Texas residents may be interested in learning more about assumable mortgages and how they may come into play during a divorce. The reason for interest in this topic is that there are very few things that are as difficult to agree on during a divorce as the family home. For most divorcing couples, their family home is the most valuable asset that they will divide. At the end of the day, compromises will need to be made. It is likely that one spouse will be granted control of the home in the settlement agreement.
Once this decision is made, a divorcing couple needs to decide what they are going to do with the mortgage on the home. In some cases, people may agree to keep the joint mortgage and have each party pay his or her part of it. For this to work, ex-spouses will need to trust each other. At any time, one party could decide that he or she is not going to pay the mortgage. This would negatively impact the credit of both parties.
Another option is for one person to assume the original mortgage, meaning that he or she will take on the full responsibility of the mortgage. One reason for doing this is wanting to keep good payment terms on an existing mortgage.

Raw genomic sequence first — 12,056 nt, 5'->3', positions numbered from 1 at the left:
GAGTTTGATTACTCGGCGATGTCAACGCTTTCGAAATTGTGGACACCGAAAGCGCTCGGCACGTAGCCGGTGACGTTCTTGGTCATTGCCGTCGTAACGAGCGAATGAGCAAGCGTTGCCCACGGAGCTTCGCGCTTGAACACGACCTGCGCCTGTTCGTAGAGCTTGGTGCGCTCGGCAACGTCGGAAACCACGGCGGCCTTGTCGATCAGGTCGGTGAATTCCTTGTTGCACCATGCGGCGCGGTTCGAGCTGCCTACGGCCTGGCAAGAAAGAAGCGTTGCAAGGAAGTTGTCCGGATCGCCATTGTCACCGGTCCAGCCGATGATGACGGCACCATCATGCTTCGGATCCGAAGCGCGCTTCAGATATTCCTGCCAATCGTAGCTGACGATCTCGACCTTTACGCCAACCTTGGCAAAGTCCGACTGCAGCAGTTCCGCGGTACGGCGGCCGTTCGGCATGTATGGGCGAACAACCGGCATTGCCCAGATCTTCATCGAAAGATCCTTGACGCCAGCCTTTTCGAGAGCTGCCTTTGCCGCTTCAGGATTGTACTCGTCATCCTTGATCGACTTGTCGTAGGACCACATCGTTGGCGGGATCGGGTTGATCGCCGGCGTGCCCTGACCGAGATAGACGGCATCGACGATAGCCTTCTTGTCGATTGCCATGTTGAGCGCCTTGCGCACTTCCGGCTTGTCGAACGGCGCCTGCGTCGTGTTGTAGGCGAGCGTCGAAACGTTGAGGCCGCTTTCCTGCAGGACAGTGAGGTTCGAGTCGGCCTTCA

Not all joint mortgages are assumable. Before beginning the process of assuming the loan, it is good to look at the conditions of the loan to see if this is possible. Assuming a loan is not as easy as simply signing a few documents. Oftentimes the party who assumes the loan will have to present the same types of documentation he or she presented when the joint loan was created.
Family law attorneys may be able to help their clients better understand the laws pertaining to financial issues associated with divorce. These may include dividing joint assets, addressing joint debt, dividing property that is jointly owned as well as a number of other questions that may arise.